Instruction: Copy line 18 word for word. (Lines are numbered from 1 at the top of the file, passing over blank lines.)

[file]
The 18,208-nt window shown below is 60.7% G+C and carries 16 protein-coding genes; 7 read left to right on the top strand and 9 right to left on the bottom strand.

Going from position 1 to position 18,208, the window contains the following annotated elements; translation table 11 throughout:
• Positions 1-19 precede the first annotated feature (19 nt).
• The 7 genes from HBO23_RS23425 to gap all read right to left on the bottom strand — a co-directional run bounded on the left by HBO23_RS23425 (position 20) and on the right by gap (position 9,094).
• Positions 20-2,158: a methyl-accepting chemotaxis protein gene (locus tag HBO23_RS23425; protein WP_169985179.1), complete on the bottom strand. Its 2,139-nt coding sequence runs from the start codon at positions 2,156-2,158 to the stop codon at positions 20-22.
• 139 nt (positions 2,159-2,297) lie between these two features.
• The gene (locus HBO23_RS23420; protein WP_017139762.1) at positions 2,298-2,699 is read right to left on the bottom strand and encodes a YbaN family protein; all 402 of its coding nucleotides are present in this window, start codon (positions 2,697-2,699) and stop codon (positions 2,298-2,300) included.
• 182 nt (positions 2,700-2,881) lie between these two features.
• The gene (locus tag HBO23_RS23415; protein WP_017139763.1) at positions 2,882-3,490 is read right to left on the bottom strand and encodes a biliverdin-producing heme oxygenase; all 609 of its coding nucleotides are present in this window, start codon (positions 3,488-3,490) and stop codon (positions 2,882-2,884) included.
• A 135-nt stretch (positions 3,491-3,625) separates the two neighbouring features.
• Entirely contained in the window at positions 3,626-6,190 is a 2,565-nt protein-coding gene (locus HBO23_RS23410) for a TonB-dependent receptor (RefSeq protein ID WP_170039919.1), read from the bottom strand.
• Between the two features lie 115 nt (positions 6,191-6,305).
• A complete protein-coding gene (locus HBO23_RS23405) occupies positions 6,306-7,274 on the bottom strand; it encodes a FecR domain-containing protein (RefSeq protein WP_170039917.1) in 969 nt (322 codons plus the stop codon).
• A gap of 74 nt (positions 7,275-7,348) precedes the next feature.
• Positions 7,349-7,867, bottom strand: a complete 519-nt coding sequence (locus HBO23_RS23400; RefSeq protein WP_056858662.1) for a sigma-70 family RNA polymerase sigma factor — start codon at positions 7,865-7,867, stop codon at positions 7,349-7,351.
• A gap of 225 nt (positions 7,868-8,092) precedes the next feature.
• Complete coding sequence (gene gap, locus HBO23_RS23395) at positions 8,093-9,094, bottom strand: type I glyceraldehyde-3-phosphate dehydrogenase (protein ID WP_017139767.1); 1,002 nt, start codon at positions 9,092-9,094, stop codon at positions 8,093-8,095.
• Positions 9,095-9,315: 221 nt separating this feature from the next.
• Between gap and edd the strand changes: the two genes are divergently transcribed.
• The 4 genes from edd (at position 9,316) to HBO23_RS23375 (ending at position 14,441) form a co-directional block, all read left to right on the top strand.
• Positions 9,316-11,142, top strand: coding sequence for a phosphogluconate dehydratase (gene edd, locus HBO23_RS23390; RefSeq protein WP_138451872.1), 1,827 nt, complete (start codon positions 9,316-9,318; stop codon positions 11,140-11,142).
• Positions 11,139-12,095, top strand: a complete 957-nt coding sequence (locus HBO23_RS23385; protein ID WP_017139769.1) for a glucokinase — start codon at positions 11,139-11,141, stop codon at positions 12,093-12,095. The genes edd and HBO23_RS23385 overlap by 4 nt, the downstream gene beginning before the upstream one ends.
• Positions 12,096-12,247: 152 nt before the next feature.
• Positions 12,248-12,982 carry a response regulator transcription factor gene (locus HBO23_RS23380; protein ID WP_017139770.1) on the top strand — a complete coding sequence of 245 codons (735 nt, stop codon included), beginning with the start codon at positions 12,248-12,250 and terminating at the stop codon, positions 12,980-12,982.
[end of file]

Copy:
• Positions 9,095-9,315: 221 nt separating this feature from the next.